Last week, Gov. Paul LePage and House Minority Leader Ken Fredette (R-Newport) announced legislation that would further delay legal marijuana sales and cultivation until 2019 — three years after voters approved Question 1, which made marijuana legal for adults and regulated similarly to alcohol. This moratorium bill was defeated in the legislature on Monday. Gov. LePage has also threatened to veto the implementation bill, but MPP will continue working to ensure that the voter initiative is rolled out in a timely manner.

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Research, Tax and Regulate

Controversial New Hampshire Marijuana Study Commission Holds First Meeting

October 17th, 2017 2 Comments Marijuana Policy Project

On Tuesday, the inaugural meeting of the New Hampshire marijuana legalization study commission took place in Concord. The commission, which was created by the passage of HB 215, is tasked with studying the potential impacts of legalizing, regulating, and taxing marijuana for adults’ use.

MPP’s Matt Simon released the following statement:

This commission has a fantastic opportunity to learn what is really happening in states that have pioneered sensible marijuana regulations. Sadly, the commission includes staunch opponents of reform such as the Association of Chiefs of Police and New Futures, but supportive organizations such as the ACLU-NH were excluded in the language of the final bill. Additionally, none of the six legislators who were appointed to the commission has ever publicly expressed support for ending marijuana prohibition.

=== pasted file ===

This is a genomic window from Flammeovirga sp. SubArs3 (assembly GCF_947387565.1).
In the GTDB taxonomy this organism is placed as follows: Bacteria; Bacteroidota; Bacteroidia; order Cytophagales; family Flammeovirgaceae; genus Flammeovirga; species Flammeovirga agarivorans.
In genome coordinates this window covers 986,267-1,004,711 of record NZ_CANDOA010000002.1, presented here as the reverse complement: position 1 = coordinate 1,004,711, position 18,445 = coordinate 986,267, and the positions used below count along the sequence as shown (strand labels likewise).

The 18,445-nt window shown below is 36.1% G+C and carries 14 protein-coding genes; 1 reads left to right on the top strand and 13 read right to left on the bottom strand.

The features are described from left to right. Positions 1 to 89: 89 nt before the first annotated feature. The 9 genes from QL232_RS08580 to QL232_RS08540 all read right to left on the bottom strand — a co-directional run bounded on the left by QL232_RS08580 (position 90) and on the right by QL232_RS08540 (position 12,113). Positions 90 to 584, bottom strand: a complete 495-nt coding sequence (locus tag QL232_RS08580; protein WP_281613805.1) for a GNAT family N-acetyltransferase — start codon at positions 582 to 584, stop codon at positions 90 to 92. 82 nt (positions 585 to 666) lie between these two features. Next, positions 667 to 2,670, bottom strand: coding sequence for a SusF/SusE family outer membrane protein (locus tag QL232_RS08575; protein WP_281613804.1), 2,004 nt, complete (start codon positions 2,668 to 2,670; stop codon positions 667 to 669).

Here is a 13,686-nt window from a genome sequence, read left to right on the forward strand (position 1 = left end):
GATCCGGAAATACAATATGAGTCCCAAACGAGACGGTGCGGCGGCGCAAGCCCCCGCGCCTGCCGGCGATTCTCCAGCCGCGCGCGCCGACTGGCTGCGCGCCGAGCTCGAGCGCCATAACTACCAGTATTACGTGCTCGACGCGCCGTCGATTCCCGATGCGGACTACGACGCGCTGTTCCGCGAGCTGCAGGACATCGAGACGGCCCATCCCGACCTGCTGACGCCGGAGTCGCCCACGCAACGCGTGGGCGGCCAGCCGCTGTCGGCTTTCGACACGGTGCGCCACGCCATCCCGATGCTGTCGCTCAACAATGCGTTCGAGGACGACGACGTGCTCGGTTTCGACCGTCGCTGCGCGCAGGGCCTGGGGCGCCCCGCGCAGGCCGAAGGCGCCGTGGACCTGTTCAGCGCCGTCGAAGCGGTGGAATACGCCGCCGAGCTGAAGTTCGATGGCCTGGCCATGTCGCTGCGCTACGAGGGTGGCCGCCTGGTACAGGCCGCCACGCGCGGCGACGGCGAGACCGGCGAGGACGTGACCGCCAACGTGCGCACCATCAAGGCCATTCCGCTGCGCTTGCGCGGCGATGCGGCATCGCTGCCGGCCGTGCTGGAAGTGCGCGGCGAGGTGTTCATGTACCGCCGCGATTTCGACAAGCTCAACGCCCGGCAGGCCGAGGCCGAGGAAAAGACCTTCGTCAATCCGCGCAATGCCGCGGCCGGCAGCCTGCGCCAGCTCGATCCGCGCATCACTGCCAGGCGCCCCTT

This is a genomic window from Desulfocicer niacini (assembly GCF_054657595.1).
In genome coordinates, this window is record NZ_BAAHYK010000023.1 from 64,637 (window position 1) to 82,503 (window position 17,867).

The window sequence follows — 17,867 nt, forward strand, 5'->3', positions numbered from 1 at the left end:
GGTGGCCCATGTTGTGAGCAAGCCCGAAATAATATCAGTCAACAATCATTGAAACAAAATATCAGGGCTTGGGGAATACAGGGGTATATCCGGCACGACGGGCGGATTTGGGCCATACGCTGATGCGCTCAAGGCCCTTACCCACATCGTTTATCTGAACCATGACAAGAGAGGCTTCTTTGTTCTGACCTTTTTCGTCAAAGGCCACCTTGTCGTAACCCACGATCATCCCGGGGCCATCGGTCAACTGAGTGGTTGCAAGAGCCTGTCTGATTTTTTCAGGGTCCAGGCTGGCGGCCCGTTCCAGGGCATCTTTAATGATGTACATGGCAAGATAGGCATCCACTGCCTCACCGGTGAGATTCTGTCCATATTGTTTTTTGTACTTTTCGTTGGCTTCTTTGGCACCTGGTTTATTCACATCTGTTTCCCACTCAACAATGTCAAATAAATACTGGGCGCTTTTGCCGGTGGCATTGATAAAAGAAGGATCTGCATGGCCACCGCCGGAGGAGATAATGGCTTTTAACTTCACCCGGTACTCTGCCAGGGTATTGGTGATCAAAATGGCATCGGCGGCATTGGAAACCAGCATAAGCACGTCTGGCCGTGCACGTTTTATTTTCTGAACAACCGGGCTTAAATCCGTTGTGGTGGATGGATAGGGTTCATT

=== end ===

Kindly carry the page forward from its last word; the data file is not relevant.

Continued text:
Regardless of what this commission decides to recommend, most Granite Staters clearly recognize that marijuana is less harmful than alcohol, and they’re ready for the state to start treating it that way.

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Tax and Regulate

Kentucky Republican Senate Leader Proposes Regulating Marijuana

October 10th, 2017 17 Comments Marijuana Policy Project

The lack of progress on marijuana policy reform in Kentucky has been frustrating, but it appears that the tide may finally be turning. Last week, Senator Dan Malano Seum (R-Fairdale) gave Kentuckians something to get excited about when he announced that he would sponsor a bill to legalize, tax, and regulate marijuana.

Advocates couldn’t ask for a more influential champion than Senator Seum. He has been in the state Senate for more than 20 years, and he currently serves as caucus chairman for the Senate Republicans, who hold a 27-11 majority in Frankfort. However, he won’t be able to pass this bill unless he receives a great deal of support from his colleagues.

If you are a Kentucky resident, please email your representative and senator today, and urge them to support Senator Seum’s proposal!

We expect that this bill will be introduced in early 2018, but the important work of building statewide support for reform must begin now.

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Medical Marijuana, Tax and Regulate

South Dakota Enters Final Month for Signature Collection

October 10th, 2017 No Comments Marijuana Policy Project

In the final weeks of signature collection, New Approach South Dakota is pushing forward to reach their goal. Two petitions are being circulated — one petition seeks to legalize marijuana for medical uses and the other to legalize certain amounts of marijuana for adult use and to regulate and tax marijuana establishments.